For us, this psalm is one we can relate to and feel is our own prayer when we see the ways in which our thoughts rise up out of our self-love or our proprium (our selfhood). True repentance is not remorse for some wrong we have done, although this can be part of our spiritual progress; it has far more to do with us giving our attention to thoughts and moods which suddenly rise up and plague our intention to be true to the Lord. (Divine Providence 121, 122)

This psalm mentions things which have to do with the Lord and things which have to do with us. Words like "mercy, loving kindness, just, judge, washing, presence, and good pleasure" speak about the Lord, while "transgressions, iniquities, evils, and sins" speak about us. The overall idea is that the Lord longs to give to us what is his, so that we know he is there with us and that he completely understands our human frailty. In being what we are like in ourselves, we will keep going astray. We continually need to bring ourselves before the Lord to be restored.

The Lord’s mercy is the His wish to save us and regenerate us, so that we will be drawn - and wish to be drawn - to heaven, which is where the Lord is. Mercy is not instant in its activity, but it is perpetual. (See Heaven and Hell 522)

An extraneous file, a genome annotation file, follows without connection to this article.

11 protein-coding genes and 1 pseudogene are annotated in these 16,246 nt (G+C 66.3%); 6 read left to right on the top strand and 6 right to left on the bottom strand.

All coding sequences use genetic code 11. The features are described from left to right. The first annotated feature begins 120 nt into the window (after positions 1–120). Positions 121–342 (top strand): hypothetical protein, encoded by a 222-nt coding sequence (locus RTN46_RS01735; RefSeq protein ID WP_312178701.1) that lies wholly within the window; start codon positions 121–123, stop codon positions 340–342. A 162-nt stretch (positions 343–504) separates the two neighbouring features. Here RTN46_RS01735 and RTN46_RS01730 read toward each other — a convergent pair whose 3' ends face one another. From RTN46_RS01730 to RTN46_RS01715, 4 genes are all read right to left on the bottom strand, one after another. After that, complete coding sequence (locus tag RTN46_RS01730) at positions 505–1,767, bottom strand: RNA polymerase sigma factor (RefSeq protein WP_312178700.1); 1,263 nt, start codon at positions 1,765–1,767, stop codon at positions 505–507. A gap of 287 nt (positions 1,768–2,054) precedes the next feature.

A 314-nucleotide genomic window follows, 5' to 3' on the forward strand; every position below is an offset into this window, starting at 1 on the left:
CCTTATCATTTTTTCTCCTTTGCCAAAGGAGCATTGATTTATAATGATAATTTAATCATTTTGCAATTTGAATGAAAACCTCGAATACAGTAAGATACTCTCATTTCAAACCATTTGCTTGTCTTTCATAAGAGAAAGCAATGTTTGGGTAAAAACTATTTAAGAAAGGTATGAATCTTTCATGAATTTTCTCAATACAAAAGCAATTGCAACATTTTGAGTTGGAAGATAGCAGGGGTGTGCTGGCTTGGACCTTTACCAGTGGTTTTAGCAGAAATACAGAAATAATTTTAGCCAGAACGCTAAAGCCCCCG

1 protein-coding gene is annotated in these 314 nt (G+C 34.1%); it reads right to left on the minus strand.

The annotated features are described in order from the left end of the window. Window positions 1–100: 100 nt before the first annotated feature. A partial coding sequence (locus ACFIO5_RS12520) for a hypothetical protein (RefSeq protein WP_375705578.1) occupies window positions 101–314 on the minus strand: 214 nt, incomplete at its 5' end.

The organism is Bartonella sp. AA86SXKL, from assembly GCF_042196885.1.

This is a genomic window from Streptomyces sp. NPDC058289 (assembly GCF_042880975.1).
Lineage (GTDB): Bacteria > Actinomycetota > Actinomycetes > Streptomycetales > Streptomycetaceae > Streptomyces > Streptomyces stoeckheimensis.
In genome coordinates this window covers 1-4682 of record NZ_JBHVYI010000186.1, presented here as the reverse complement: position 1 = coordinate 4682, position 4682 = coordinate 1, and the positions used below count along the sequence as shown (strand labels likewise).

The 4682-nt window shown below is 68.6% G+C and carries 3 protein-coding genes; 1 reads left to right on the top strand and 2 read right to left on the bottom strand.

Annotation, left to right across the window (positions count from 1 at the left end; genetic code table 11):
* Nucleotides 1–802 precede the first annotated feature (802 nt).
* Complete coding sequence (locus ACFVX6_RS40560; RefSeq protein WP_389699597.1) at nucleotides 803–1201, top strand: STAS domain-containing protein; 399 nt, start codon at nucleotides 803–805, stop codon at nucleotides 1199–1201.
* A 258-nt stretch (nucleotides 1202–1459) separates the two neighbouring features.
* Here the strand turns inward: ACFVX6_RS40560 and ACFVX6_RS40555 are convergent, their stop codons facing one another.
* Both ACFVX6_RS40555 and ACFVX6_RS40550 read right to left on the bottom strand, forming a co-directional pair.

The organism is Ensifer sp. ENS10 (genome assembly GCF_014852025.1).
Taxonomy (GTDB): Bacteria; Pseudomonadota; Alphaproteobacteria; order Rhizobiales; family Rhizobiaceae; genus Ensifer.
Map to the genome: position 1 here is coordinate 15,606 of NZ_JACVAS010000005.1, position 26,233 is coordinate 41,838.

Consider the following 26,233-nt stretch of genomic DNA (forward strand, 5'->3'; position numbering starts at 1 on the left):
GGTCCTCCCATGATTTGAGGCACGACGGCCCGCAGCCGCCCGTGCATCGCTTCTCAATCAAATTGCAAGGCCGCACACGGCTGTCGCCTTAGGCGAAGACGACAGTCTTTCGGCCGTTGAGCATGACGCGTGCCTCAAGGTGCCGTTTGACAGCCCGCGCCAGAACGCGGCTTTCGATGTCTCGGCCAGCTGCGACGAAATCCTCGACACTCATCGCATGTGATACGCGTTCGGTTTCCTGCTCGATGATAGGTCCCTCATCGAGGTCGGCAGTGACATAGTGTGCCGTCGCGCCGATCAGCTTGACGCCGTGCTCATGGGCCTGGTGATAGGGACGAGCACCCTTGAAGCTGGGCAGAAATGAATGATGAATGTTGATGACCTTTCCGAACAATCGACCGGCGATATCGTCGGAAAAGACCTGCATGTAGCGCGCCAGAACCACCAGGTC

‘Washing’ is another divine quality, but we need to be careful in understanding it. It is not the Lord washing our wrongs away as if they had never been done. Our wrongs may need to be brought back to us, not to taunt us, but to remind us of our need of the Lord and our wish to do no more wrongdoing. The true idea of washing is for us to ‘wash ourselves’ and to feel we have been washed, so that we can go forward stronger than we were. (See Divine Providence 151 and Apocalypse Explained 475.5)

‘Transgressions’ are evils we might do which come from a perverted understanding. (Arcana Caelestia 9156)

‘Iniquities’ are evils we do intentionally because we have twisted our thinking to justify doing them (Apocalypse Explained 475)

‘Evils’ are what we do because we are born with an imperfect human nature. (See The New Jerusalem and its Heavenly Doctrine 79 near the end)

‘Sins’ are evils we do intentionally because a love of evil has taken hold of us. (Arcana Caelestia 5726)

The phrase “Purge me with hyssop” means being cleansed by external truths or truths which we see and which confront us, demanding that we correlate our life to them. (Arcana Caelestia 7918)

The phrase “Let the bones which you have broken, rejoice” is describing the appearance to us that during temptation the Lord has broken us, whereas the very opposite is true, that the Lord is defending us and being our bones. So in truth, we may rejoice. ‘Bones’ spiritually mean truths because bones support the body and truths the spirit. (Arcana Caelestia 3812.8)

Overall, this is a psalm which, for us, can help us move on from seeing the number and range of our imperfections through to understanding, appreciating and acting on the truth that the Lord can and will lead us to restoration and wholeness if we go to Him.


Translate: